Angelic Upstarts

Here’s an entertaining, if in its implications somewhat depressing, article from the London Spectator on the current popularity of angels. This extract gives a flavor:

Angels in My Hair is the autobiography of Lorna Byrne, an Irish woman who claims to have seen angels every day since she was a baby. Not only did the book become a bestseller, achieve six-figure sales in America, attract queues of weeping fans to Byrne’s signings and gather endorsements from the likes of William ‘Ken Barlow’ Roach (‘Lorna beautifully and graphically describes angels and how they work’). It also led to interviews with several newspapers, who quoted Byrne with a remarkable lack of scepticism. ‘I see angels all the time I’m awake,’ she told the Mail. ‘I see people’s guardian angels — we each have one — and other types of angels, too, including archangels and cherubim.’ ‘Their wings,’ she added for the Telegraph, ‘are beautiful beyond words.’

The whole piece is a useful reminder of the sort of stuff that people want to believe in – and do. And will.

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7 Responses to Angelic Upstarts

  1. Susan says:

    So we all have guardian angels, do we? They seem to fall down on the job a lot. I wonder where Chelsea King’s G.A. was when she was being raped and murdered. Off helping someone win at Bingo?

    The article makes an interesting point: that those who believe in guardian angels also believe in the Tarot, ley lines, etc. The angel craze seems far more New Age than traditionally Christian.

    As for Lorna Byrne, she’s probably conversing with angels all the way to the bank. What a great scam.

  2. John says:

    I see my guardian angel right now! Oh, wait. It just got gored by a unicorn.

  3. Anthony says:

    @Susan “So we all have guardian angels, do we? They seem to fall down on the job a lot.”

    The evidential basis for angels is overwhelming – there’s no question that many people “hear” or feel messages from angels, and often these messages are important and useful (i.e., are used by people to guide their lives in ways that turn out to be helpful). The real question is what that means – secularists can easily account for this as a component of the unconscious accessing information not previously presented to the conscious mind. Trying to understand the evidential bases of these widespread beliefs will probably lead to better PR tactics for secularists than ridiculing people for their beliefs.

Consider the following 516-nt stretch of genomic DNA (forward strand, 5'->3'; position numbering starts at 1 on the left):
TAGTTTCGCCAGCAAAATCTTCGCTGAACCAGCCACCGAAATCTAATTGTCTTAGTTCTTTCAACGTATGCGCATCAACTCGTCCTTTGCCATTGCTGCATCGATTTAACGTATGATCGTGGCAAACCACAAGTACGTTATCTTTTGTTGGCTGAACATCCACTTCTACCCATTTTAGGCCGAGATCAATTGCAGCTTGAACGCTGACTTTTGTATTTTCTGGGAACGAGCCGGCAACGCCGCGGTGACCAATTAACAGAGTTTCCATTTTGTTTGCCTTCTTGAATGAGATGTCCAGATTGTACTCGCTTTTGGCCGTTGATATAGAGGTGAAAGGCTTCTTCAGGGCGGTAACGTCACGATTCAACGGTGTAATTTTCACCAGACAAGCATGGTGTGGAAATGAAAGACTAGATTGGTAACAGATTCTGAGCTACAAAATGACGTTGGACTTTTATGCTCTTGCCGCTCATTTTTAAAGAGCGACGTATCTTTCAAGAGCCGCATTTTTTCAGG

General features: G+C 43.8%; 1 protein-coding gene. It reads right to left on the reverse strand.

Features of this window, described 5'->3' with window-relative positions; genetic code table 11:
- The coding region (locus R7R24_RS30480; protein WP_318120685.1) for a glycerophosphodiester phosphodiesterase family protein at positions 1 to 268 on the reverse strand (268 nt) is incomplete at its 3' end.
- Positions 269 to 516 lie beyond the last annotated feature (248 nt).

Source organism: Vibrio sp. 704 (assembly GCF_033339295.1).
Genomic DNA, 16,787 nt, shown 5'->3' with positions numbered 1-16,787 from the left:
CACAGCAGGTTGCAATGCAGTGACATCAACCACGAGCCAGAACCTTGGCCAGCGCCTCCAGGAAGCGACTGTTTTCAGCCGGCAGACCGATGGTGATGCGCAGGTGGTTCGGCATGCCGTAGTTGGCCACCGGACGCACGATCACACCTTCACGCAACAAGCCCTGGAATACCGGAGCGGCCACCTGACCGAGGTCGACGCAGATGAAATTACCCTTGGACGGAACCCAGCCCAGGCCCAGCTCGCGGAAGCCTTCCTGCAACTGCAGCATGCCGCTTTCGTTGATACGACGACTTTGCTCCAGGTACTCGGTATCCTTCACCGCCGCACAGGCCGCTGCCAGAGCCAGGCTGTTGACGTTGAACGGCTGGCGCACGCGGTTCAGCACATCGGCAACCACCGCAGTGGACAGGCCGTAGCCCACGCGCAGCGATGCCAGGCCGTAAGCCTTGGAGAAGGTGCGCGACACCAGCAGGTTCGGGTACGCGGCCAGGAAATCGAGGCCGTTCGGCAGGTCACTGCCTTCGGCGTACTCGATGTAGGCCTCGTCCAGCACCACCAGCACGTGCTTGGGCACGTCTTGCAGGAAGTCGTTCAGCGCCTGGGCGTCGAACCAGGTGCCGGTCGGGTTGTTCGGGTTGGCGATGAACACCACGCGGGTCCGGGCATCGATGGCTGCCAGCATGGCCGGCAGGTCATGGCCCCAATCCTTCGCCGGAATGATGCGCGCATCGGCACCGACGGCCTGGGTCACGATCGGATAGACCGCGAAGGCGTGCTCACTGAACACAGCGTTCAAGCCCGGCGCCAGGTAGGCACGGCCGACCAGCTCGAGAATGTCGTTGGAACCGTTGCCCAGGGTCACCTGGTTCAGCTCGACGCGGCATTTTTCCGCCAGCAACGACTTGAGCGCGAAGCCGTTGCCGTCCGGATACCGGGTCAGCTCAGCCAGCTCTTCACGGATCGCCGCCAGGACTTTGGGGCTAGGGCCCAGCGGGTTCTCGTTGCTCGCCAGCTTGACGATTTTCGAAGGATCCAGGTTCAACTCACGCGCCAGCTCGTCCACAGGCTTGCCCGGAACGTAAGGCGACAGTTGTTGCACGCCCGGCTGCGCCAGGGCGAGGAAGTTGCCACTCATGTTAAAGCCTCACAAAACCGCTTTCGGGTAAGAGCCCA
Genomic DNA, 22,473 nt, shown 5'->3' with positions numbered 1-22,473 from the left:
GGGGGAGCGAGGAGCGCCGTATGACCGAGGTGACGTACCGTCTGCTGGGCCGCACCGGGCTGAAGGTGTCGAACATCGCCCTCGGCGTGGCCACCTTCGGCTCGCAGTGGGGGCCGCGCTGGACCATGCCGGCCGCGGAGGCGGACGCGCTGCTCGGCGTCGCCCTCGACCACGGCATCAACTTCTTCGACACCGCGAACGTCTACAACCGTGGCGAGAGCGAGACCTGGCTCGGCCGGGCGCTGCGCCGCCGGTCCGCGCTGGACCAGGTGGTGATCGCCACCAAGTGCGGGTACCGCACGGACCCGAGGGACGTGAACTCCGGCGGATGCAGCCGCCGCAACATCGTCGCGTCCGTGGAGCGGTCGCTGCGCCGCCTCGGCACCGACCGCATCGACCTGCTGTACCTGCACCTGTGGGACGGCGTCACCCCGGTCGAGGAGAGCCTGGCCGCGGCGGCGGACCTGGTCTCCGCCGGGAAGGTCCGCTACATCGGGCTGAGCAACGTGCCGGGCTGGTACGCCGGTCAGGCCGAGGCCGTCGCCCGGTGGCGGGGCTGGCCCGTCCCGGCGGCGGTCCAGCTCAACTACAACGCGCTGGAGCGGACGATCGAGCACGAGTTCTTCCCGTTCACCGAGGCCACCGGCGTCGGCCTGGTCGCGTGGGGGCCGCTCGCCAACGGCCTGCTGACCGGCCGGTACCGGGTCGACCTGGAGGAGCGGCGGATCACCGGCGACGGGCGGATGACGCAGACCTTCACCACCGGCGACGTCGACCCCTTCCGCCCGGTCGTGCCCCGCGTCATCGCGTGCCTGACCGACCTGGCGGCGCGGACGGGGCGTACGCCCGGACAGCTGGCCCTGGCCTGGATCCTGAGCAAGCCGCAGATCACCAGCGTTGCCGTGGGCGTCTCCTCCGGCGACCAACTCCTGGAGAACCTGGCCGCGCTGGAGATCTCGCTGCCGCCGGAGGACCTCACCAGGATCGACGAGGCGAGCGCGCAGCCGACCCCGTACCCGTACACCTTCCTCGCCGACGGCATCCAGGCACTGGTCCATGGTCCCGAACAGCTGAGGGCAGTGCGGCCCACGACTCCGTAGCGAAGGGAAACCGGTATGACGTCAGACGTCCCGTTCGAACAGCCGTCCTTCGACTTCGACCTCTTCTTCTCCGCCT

(Susan’s argument also works for parents. Parents protect children. But King wasn’t protected. Therefore she doesn’t have parents. Actually, King didn’t listen to her parents urging her not to go running. Similarly, an obvious response would be: no one forces you to listen to your guardian angel, either.)

  4. Susan says:

    Anthony, what is the evidence that proves the existence of guardian angels? I truly would like to know.

    And…Chelsea King DID have parents. The fact that she didn’t listen to them doesn’t prove their non-existence.

  5. Anthony says:


    If you adopt a functional definition of angels (they are what cause the messages people hear and feel), then there is overwhelming evidence of their existence, as many people “hear” angels and the advice is often useful.

    “And…Chelsea King DID have parents. The fact that she didn’t listen to them doesn’t prove their non-existence.”

    Exactly, that’s why the kind of argument against guardian angels you gave doesn’t work,.

  6. Susan says:

    Well, I can see, hear, and touch Chelsea’s parents. I’ve never been able to do that with an angel.

  7. Anthony says:

    No, you can’t see or hear angels, but some people can. That some people can is just obvious – read up on the literature if you don’t believe it, or even just start asking around in an non-judgmental, open-minded way. It’s quite common. This is part of what explains high levels of belief in angels.

    If angels are understood functionally (i.e., whatever it is that causes those messages people “hear”) instead of metaphysically (formed of some non-physical substance, and so on) – I think it’s better to approach these issues this way – then the evidence for their existence is robust. It’s then a further question to spell out their exact nature (how exactly they work, what they’re “made” of, and so on).

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